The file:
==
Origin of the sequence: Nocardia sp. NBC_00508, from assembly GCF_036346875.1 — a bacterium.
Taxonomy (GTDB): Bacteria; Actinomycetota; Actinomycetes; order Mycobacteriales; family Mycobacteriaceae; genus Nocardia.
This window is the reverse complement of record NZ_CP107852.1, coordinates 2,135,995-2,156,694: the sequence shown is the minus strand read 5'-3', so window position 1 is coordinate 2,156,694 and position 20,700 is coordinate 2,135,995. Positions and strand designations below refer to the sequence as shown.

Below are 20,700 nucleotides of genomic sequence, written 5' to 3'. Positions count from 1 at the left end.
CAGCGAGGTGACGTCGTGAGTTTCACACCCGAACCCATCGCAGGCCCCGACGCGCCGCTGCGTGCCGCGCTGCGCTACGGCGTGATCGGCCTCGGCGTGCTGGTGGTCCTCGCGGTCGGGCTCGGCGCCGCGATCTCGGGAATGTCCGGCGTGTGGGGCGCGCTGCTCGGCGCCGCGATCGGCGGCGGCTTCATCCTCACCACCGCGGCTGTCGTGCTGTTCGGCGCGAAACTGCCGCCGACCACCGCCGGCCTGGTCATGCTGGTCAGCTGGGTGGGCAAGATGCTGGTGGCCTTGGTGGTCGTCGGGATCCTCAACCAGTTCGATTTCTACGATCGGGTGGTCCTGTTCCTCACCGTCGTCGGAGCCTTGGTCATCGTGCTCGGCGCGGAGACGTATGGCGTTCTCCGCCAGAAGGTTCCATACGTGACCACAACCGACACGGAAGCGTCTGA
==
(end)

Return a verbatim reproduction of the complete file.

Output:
Origin of the sequence: Nocardia sp. NBC_00508, from assembly GCF_036346875.1 — a bacterium.
Taxonomy (GTDB): Bacteria; Actinomycetota; Actinomycetes; order Mycobacteriales; family Mycobacteriaceae; genus Nocardia.
This window is the reverse complement of record NZ_CP107852.1, coordinates 2,135,995-2,156,694: the sequence shown is the minus strand read 5'-3', so window position 1 is coordinate 2,156,694 and position 20,700 is coordinate 2,135,995. Positions and strand designations below refer to the sequence as shown.

Below are 20,700 nucleotides of genomic sequence, written 5' to 3'. Positions count from 1 at the left end.
CAGCGAGGTGACGTCGTGAGTTTCACACCCGAACCCATCGCAGGCCCCGACGCGCCGCTGCGTGCCGCGCTGCGCTACGGCGTGATCGGCCTCGGCGTGCTGGTGGTCCTCGCGGTCGGGCTCGGCGCCGCGATCTCGGGAATGTCCGGCGTGTGGGGCGCGCTGCTCGGCGCCGCGATCGGCGGCGGCTTCATCCTCACCACCGCGGCTGTCGTGCTGTTCGGCGCGAAACTGCCGCCGACCACCGCCGGCCTGGTCATGCTGGTCAGCTGGGTGGGCAAGATGCTGGTGGCCTTGGTGGTCGTCGGGATCCTCAACCAGTTCGATTTCTACGATCGGGTGGTCCTGTTCCTCACCGTCGTCGGAGCCTTGGTCATCGTGCTCGGCGCGGAGACGTATGGCGTTCTCCGCCAGAAGGTTCCATACGTGACCACAACCGACACGGAAGCGTCTGA